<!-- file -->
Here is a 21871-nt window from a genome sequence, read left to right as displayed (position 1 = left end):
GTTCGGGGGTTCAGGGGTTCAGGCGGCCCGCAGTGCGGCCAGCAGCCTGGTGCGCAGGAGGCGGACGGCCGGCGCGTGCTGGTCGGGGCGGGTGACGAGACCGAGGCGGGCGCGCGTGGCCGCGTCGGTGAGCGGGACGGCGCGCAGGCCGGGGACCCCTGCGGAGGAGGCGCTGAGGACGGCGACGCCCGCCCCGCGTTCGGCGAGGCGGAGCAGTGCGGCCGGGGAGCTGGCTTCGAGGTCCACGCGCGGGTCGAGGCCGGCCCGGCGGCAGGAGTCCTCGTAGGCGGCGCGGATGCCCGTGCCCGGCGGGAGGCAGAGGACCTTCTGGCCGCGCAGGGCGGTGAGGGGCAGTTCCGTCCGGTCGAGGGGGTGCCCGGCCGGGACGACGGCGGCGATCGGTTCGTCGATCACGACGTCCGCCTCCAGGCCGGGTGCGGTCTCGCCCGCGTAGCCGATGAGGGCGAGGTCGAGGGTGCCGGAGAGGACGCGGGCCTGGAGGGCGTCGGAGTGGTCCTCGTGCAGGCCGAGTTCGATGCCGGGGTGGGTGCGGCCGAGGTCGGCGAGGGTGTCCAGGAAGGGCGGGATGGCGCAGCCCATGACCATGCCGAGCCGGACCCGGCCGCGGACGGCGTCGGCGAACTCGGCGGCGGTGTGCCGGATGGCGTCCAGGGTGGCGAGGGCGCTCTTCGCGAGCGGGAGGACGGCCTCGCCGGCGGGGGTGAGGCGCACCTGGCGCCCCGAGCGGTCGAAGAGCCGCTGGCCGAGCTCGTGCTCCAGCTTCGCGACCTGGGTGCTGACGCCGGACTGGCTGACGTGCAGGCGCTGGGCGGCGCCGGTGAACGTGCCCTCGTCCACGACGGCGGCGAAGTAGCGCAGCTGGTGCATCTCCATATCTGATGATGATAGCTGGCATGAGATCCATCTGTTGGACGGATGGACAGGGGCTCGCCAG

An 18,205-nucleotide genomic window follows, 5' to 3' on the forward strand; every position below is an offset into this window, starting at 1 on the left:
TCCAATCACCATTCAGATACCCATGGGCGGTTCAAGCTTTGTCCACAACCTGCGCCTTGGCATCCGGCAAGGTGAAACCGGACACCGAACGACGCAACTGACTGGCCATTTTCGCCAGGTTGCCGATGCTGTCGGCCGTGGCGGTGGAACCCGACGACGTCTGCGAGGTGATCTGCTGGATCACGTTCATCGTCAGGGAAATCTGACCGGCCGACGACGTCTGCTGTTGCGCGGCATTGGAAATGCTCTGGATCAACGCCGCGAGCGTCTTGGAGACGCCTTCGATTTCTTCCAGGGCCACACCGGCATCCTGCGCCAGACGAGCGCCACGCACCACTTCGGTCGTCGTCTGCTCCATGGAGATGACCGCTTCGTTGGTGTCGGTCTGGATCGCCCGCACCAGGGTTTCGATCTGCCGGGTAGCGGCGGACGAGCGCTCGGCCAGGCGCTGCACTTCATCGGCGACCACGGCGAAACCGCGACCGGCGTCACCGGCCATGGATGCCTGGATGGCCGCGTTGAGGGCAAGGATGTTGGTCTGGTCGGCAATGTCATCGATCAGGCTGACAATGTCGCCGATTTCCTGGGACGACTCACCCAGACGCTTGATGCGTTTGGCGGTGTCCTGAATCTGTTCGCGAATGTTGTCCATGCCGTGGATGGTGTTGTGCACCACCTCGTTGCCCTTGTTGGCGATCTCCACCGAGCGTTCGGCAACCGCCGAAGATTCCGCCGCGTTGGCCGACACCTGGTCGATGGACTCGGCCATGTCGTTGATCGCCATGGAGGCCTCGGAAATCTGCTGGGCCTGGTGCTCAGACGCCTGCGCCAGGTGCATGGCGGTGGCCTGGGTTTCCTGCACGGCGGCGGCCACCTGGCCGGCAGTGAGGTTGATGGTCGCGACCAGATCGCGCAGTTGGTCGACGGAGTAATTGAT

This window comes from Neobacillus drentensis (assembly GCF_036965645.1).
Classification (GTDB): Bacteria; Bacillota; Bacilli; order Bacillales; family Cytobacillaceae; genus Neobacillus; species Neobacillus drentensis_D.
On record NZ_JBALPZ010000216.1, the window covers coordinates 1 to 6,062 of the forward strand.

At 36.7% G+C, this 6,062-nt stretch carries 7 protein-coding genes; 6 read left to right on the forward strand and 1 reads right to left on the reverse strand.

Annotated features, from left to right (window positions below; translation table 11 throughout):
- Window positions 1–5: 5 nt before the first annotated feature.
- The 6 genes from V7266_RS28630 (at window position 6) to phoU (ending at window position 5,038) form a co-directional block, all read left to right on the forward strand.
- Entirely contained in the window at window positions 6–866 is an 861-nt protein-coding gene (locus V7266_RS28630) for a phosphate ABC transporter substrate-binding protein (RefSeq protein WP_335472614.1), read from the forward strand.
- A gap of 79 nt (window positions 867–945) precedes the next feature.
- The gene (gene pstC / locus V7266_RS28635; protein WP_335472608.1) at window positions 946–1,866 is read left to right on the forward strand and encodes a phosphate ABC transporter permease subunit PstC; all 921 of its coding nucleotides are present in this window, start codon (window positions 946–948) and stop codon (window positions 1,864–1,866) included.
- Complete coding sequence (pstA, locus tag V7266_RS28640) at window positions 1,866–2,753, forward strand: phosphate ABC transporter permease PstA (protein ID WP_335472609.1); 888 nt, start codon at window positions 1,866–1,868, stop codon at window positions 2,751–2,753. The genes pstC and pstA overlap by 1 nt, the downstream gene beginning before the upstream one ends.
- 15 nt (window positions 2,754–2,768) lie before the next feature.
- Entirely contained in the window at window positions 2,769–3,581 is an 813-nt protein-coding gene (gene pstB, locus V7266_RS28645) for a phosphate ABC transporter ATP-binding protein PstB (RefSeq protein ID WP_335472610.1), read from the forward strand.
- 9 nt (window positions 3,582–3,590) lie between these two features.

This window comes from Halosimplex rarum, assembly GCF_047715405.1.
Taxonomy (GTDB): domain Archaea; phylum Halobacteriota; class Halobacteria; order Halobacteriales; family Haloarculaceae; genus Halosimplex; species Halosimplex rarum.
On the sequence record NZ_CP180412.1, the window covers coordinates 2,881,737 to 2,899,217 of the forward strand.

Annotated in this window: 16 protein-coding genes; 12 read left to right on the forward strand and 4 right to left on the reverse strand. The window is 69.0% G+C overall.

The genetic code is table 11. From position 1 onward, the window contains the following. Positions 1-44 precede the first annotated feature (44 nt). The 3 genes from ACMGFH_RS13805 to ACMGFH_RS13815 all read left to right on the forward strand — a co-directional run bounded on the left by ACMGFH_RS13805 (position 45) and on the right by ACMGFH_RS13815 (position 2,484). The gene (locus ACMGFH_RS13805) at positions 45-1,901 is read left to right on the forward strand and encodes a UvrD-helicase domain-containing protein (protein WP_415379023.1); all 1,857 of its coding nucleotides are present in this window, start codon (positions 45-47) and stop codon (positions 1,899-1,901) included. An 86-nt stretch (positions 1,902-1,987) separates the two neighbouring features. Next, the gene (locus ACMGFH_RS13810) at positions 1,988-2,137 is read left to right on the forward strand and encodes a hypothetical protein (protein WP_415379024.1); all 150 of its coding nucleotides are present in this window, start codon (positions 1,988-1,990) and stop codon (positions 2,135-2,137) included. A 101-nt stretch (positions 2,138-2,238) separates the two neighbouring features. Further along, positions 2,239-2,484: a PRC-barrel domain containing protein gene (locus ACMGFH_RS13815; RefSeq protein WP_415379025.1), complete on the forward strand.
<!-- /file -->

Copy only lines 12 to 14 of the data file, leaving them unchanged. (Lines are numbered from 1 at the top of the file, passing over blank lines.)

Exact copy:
- Entirely contained in the window at window positions 6–866 is an 861-nt protein-coding gene (locus V7266_RS28630) for a phosphate ABC transporter substrate-binding protein (RefSeq protein WP_335472614.1), read from the forward strand.
- A gap of 79 nt (window positions 867–945) precedes the next feature.
- The gene (gene pstC / locus V7266_RS28635; protein WP_335472608.1) at window positions 946–1,866 is read left to right on the forward strand and encodes a phosphate ABC transporter permease subunit PstC; all 921 of its coding nucleotides are present in this window, start codon (window positions 946–948) and stop codon (window positions 1,864–1,866) included.